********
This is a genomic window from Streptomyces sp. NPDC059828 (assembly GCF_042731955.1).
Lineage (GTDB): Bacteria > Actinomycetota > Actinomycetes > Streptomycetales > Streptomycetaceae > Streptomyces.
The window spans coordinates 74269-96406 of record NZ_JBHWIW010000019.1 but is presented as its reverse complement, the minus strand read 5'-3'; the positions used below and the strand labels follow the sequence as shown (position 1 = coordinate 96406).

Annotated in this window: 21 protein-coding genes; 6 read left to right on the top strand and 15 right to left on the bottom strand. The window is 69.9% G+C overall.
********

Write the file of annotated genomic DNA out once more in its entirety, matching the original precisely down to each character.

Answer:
This is a genomic window from Streptomyces sp. NPDC059828 (assembly GCF_042731955.1).
Lineage (GTDB): Bacteria > Actinomycetota > Actinomycetes > Streptomycetales > Streptomycetaceae > Streptomyces.
The window spans coordinates 74269-96406 of record NZ_JBHWIW010000019.1 but is presented as its reverse complement, the minus strand read 5'-3'; the positions used below and the strand labels follow the sequence as shown (position 1 = coordinate 96406).

Annotated in this window: 21 protein-coding genes; 6 read left to right on the top strand and 15 right to left on the bottom strand. The window is 69.9% G+C overall.